Are You Getting Enough Fiber?

Did you know fiber is also known as roughage? Fiber is the indigestible part of plant foods that travel through our digestive system. Fiber absorbs water along the way and helps to ease bowel movements.

Fiber is a very important conversation that I have with clients all the time. Do you get enough fiber? The odds are pretty good that you don’t get the recommended daily amount. Studies show that only five percent of adults consume adequate dietary fiber. The Institute of Medicine recommends at least 25 grams for women and 38 grams for men every day.

The majority of us are missing out on the health benefits from fiber including support for heart health, digestive health, and weight management.

Many nutritionally dense foods have much less fiber than you think. For example, an apple has about 3 grams and a slice of whole grain bread contains about 2 grams. So you can see that it takes some planning to make sure that your daily fiber content needs are met.

Don't try to fix your fiber needs in a day. Gradually improve. Any time you make a major change to your diet your body will need some time to adjust. Increasing fiber is best done in small increments because drastic change can lead to gastrointestinal upset. Attempting to improve it too fast can cause digestive upsets such as intestinal gas, cramping, or diarrhea. One approach may be to add one serving of fiber-rich foods every day for a week. See how your body feels and maybe increase to two servings the next week. You could repeat that as long as you listen to your body until you reached the desired fiber content level. Your best choice is a slow, gradual increase over time to help your system adapt and avoid any uncomfortable symptoms.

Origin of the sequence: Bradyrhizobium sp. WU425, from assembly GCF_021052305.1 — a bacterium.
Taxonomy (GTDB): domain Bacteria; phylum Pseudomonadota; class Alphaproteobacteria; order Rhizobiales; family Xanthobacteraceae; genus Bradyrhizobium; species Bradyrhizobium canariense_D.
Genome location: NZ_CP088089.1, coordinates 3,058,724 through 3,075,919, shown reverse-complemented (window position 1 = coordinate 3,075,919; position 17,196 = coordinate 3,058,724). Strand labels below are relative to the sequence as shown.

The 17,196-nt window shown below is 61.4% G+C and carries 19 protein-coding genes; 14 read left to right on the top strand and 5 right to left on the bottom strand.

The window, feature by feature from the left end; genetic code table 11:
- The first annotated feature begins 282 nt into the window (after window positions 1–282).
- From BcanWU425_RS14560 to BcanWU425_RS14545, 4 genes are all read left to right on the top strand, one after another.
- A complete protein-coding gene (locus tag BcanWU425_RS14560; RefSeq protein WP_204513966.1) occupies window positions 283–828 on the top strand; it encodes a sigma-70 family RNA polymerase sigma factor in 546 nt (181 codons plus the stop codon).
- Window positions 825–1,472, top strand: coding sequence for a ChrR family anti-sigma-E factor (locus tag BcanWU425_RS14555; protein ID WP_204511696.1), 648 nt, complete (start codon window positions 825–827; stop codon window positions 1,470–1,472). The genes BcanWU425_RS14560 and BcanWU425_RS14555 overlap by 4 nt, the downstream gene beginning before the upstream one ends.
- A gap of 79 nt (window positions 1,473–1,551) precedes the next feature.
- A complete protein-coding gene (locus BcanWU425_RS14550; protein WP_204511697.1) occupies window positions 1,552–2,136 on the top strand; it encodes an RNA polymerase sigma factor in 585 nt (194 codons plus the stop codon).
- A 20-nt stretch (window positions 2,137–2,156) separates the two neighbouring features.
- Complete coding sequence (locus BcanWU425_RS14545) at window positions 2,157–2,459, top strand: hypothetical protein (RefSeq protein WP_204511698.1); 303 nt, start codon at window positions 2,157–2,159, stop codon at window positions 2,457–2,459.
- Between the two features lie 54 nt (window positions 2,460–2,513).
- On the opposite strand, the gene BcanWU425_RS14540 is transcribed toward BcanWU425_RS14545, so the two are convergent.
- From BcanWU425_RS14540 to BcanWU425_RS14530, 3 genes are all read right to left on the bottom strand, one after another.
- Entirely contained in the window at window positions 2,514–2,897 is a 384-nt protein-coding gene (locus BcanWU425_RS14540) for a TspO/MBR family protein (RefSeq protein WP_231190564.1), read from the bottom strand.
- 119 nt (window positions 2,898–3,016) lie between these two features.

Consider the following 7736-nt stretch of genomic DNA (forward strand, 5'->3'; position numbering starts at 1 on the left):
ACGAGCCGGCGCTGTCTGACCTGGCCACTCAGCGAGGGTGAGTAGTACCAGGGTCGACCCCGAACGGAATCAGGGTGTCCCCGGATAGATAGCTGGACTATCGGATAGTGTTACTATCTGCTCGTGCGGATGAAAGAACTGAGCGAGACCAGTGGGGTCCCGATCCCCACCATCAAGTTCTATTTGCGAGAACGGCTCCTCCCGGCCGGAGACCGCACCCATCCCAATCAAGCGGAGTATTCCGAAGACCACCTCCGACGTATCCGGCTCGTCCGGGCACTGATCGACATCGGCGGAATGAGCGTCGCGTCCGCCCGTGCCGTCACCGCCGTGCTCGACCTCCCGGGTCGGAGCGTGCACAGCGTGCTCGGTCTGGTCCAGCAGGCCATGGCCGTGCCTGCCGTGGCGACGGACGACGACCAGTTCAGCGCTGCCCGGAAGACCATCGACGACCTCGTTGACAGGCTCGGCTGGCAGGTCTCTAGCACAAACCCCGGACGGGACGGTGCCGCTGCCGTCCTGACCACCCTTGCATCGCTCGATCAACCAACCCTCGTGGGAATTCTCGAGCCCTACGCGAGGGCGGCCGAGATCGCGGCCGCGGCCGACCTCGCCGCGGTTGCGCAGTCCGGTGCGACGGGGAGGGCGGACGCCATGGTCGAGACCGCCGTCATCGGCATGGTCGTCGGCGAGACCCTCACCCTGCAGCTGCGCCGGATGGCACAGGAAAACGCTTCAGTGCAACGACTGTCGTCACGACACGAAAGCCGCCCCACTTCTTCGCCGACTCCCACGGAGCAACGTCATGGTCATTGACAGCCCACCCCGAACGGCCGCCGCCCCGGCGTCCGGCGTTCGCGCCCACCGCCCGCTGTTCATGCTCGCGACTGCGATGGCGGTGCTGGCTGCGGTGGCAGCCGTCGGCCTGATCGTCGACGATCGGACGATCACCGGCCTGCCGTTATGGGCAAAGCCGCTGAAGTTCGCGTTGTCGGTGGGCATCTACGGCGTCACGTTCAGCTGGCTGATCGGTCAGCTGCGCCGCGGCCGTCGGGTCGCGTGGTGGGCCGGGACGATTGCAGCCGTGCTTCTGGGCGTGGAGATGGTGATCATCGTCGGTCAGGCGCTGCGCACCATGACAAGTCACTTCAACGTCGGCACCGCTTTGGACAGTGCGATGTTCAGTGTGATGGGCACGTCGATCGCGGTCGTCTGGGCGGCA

A key component to increasing fiber content is to also increase water as well.

Hydration levels and digestive comfort are closely related. The large intestine plays an important role in maintaining the body’s water balance so monitoring water becomes even more important. On a day when you don’t drink as much water as your body needs, the large intestine will compensate by absorbing more water than usual from the materials entering the large intestine. The end result can often leading to constipation. One of the benefits of getting an adequate amount of dietary fiber is to increase both the volume and moisture content of the material in the large intestine. This is beneficial because it supports the body’s ability to eliminate waste and promote regularity. However, increasing dietary fiber can only support regularity if you are well hydrated.

Exploring many different sources of dietary fiber is a major key.

There are a many different types of dietary fiber and each type has unique benefits. Some types of fiber can dissolve and thicken when mixed with water. This is a property that helps you to feel satisfied for a longer period of time after a meal. Oats, for example, are a a type of fiber that helps keep your appetite in check and can have benefits for heart health. Other types of fiber are called prebiotics and promote the growth of beneficial bacteria in the large intestine. You can maximize the benefits for your body by choosing a variety of fiber-rich foods.

Almost everyone can help their bodies by getting more fiber. Fiber rich foods support both healthy intestinal function and overall health in many ways. By keeping the tips in mind that I laid out, you can receive maximum benefits from getting the right amount of fiber for your body every day.